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Editor's Note: Welcome to From the Lip, a semi-regular opinion column penned by industry vet Michael Scott Scudder. Although you may not always agree with Michael's take on the industry (we sure don't), we hope his razor sharp insights will get you thinking about the way you run your business.

I have been asked by so many people so many times to talk about the use of technology in health clubs, that I frequently feel like Stephen Hawken, the brilliant scientist and author of “A Brief History of Time,” must have felt when questioned about the subject of space and time. In other words, it seems like everybody wants a succinct, how-to short answer on a complex subject.


  • Technological capability in our industry far exceeds technological application. (Translation: most clubs are using their technology like most people use a word processor; clubs think that computers basically check people in — people think that a word-processing program is basically to write a letter.)

  • Most club operators are scared to death of, or sincerely distrust, computer applications.

  • Most clubs think that having a web site gives them an Internet presence.

  • Most club operators would rather buy a treadmill than invest in technological training.
  • The good news is that there are thousands of club web sites, where just three years ago there were a few hundred web sites. That's a good sign. I've reviewed several hundred web sites and most of them are simply posting stuff rather than creating a marketing vehicle. It's a shame that more operators simply don't get it when it comes to technology and the use of the marvelous tools that are so available to help a club market itself.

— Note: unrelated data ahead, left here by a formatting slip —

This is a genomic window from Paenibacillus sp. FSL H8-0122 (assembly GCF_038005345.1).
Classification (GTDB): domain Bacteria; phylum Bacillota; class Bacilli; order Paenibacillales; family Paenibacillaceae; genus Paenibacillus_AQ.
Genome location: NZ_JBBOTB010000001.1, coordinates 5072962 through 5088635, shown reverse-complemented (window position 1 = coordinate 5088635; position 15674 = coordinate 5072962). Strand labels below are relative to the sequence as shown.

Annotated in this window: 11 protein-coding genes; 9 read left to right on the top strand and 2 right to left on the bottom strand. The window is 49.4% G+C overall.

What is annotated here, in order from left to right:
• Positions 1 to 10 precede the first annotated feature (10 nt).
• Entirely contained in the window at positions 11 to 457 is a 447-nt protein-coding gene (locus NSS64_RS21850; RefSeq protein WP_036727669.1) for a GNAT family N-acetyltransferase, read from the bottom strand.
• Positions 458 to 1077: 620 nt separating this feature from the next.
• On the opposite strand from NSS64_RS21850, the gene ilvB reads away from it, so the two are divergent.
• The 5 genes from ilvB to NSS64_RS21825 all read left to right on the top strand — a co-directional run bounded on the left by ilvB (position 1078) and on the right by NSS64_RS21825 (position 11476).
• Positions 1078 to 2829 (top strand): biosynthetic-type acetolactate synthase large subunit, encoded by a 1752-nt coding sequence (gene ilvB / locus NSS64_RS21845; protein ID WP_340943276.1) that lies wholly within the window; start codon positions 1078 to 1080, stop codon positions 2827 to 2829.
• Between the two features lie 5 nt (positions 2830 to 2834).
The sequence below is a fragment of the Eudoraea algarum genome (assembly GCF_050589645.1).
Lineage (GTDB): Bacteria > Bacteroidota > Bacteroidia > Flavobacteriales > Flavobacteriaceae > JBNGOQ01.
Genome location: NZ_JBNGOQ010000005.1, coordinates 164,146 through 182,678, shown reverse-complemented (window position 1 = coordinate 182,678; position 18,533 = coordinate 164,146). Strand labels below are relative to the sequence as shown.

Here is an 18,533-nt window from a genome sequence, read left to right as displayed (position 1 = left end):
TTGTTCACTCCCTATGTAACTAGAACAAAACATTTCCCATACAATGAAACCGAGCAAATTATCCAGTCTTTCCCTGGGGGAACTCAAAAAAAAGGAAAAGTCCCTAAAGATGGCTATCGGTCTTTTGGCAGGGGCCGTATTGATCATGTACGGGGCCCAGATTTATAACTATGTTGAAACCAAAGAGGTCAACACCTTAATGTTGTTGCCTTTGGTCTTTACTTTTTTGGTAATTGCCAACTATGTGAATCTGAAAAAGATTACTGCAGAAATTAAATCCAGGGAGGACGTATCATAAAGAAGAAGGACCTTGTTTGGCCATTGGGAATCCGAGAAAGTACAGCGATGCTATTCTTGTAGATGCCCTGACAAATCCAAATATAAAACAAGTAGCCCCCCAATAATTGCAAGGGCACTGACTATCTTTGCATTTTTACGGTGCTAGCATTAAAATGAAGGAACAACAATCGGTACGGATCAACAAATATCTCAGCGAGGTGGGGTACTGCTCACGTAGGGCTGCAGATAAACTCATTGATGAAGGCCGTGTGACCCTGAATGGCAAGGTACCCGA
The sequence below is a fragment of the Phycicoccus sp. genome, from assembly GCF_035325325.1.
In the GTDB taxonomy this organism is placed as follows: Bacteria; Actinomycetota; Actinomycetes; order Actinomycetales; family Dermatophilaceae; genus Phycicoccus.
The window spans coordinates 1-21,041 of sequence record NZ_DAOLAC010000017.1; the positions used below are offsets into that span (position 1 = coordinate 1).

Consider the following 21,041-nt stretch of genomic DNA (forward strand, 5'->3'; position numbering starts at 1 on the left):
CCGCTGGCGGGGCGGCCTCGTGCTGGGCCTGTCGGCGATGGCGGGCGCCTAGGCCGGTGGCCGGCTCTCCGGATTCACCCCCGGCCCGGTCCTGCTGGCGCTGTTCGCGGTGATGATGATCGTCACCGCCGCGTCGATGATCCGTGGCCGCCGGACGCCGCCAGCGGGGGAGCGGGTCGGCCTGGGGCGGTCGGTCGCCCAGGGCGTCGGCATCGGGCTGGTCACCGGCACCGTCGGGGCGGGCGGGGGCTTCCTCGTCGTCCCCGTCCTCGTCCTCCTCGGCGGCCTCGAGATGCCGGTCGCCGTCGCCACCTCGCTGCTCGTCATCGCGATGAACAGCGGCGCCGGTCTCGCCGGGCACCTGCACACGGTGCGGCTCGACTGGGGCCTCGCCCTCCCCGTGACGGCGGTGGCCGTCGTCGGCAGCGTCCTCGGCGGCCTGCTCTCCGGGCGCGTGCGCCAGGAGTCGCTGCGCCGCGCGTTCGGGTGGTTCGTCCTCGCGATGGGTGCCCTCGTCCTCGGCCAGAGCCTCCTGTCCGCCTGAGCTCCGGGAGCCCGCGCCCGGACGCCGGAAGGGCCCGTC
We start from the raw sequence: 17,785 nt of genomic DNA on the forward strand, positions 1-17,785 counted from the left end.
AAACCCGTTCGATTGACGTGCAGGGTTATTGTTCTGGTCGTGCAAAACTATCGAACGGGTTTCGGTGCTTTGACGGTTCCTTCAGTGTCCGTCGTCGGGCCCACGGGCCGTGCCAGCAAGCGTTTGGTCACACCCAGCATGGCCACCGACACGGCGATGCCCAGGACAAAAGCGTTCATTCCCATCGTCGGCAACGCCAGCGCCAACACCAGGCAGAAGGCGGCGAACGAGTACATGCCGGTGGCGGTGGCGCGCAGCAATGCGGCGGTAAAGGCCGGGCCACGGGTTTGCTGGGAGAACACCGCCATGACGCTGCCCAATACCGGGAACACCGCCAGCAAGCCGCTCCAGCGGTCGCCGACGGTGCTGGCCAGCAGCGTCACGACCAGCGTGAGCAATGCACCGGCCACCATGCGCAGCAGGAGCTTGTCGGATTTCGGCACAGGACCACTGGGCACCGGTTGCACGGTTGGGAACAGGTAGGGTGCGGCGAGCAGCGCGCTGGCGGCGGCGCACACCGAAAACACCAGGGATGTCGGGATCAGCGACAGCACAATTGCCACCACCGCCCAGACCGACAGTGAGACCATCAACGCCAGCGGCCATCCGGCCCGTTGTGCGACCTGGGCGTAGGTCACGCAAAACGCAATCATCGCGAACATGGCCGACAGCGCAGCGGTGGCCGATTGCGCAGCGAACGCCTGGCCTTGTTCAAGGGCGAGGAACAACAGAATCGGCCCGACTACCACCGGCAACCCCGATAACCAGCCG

I recently read a study from Jay Conrad Levinson's “Guerrilla Marketing Newsletter” that said that less than 10 percent of people will pay attention to a newspaper advertisement; less than 20 percent will respond to a TV or radio commercial (and then only after a dozen repetitions); and approximately 40 percent of people will read a fax; but that more than 80 percent of people will read an e-mail.

    In our clubs, Fit For Life Centers in Fort Worth, TX, we regularly:

  • E-mail a periodic newsletter to all members with e-mail addresses.

  • E-mail “interest offers” to members and guests who have indicated an interest in a certain program.
  • Automatically respond to every e-mail that comes in from our web site.

  • Gain about 10 qualified prospects per week off our web site and have high appointment setting and sales closing ratios with these people.

  • Now is the time for you to get on the bandwagon. Learn the Internet and discover easy, practical applications that will help you make more money, stop spinning your wheels, waste time and spend money you don't need to.

    Remember when fitness was called a flash in the pan — a fad that wouldn't last? I do. Well, the Internet is no flash in the pan. It's here to stay and it is the way we will communicate in the very near future. Get modern. Stop being a dinosaur and get over your “technophobia.”

    Michael Scott Scudder is a 28-year veteran of the fitness industry. He is managing partner of Southwest Club Services, a club management training company. He can be reached at 505-690-5974, by e-mail at or on his Web site at


  • Collect e-mail addresses from members.
  • Get the e-mail address of every guest or walk-in.
  • Set up e-mail campaigns and e-mail newsletters to get the word out about activities and programs in your club.
  • Send out periodic “interest ticklers” to guest and members via e-mail.
  • Save time and money and labor by using the Internet.
TAGS: News
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